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Technology has a critical role in the future workplace but we must not forget people on the journey 

“The world of work is at a crossroads. We have the possibility to re-shape it in a very positive and human-centric way.”

Nicolas Schmit, Commissioner for Jobs and Social Rights at the European Commission began his address to the European SDG Summit 2021 on an optimistic note.

But addressing a session entitled Creating Future-Proof and Inclusive Work, he was quick to warn that lurking behind the huge potential of digital workplace transformation, there were dangers that must be managed carefully to ensure we build a future of work in which nobody is left behind.

“The technology is out there, the potential is out there” he said, before adding, “there is also a risk that we go away from this human-centred orientation.”

The Commissioner stressed that one way to guard against a poor outcome for workers was, “to assign a purpose to companies...that goes beyond profits alone.”

Balancing technology and the human workforce

Nicolas Schmit’s comments followed an opening address to the session by Anthony Gooch, Director of Public Affairs at the OECD.

Mr Gooch told delegates that, “rapid technological advances are amplifying our capacity to perform a wide range of tasks...allowing innovative ways of working to emerge and reshaping our very human nature.”

He went on to showcase details from OECD research, which, he said, showed, “nearly 14% of jobs in OECD countries are likely to be automated in the coming years, whilst another 32% are at the risk of being partially automated.”

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Mr Gooch explained that the risk was higher for people in routine and manual jobs while demand for cognitive and digital skills continues to rise.

Referencing the impact of the Covid-19 pandemic, Mr Gooch said the crisis had highlighted that not everyone has access to the technology to work remotely and that this risked a divisive rather inclusive future of work.

He also challenged business leaders to ask themselves “pointed questions” about the effects of digitalization on the wellbeing of workers, urging companies to take into account the mental health of employees who might find it more difficult to disconnect in an age of remote working.

Reskilling the workforce for the jobs of the future

To remain relevant in the digital workforce, constantly updating skills will be crucial for billions of workers around the world. The World Economic Forum’s Future of Jobs Report, 2020 found that half of all workers would need to update their skills by 2025.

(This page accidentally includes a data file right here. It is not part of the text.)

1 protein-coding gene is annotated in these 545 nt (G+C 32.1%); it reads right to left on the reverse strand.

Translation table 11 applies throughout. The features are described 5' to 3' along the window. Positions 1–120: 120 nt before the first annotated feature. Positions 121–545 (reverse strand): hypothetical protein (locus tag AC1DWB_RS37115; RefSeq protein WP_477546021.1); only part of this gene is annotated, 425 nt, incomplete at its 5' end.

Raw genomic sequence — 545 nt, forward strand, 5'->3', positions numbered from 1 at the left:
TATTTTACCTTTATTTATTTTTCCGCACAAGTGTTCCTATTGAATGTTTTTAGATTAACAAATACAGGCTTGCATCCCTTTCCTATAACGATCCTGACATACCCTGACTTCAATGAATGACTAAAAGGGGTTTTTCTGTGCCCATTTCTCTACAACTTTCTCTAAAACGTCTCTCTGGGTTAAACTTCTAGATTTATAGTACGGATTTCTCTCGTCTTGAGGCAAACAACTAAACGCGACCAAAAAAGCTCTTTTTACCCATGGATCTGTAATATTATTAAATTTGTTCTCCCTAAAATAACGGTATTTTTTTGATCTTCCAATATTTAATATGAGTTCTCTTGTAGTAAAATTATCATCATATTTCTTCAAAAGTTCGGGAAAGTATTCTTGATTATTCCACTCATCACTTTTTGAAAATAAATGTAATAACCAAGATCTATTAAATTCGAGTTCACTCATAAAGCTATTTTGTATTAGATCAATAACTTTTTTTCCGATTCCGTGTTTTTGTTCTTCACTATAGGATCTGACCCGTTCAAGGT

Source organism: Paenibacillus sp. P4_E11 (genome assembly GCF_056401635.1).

Creating inclusive future of work for all

In her comments to the session, Justina Nixon-Saintil, Global Head of Corporate Responsibility at IBM said that digital skills are “more than ever a passport to opportunity.” She explained the unequal impact of the digital skills gap. “We know that around nine out of 10 jobs across all sectors require digital skills, and that 44% of US citizens lack basic digital skills. The skills gap significantly affects low income populations, and specifically diverse populations.”

To tackle the disproportionate skills gap, IBM is taking an innovative approach to recruitment, dropping traditional barriers to entry that can leave talented people excluded. “You know at least 50% of the jobs we post,” says Ms Nixon-Saintil, “we're not going to require a four year degree, we will look at credentials, we will look at people who have the right skill sets for the right jobs, and this has opened up a lot more opportunity for a more diverse and inclusive workforce.”

A voice for workers in a distributed workforce

Responding to concerns about the challenges faced by remote workers, Liina Carr, Confederal Secretary of the European Trade Union Confederation said many companies recognised there were problems but failed to act.

She advocated for a time-served trade union approach to ensuring the rights of remote workers.  “A lot can be done through collective bargaining,” she said, “very basic work organisation, like working time. There are big challenges for work-life balance and whether we need to have a right to disconnect. And there’s a question of whether this can be agreed at the company level, or whether it needs to be legislated.”

Laying down a challenge to leaders

The concluding words of Anthony Gooch’s address to the session encapsulate the challenge faced by business leaders, policy makers and governments, as they grapple with shaping the future of work.

“It will be the nature of our policies, our ability to harness the possibilities of today’s unprecedented digital and technological changes, while coping with the challenges they pose, that will determine whether we succeed or fail in creating better workplaces and more inclusive economies and societies.

“It is incumbent on us,” he said, “to build a future of work that works for all.”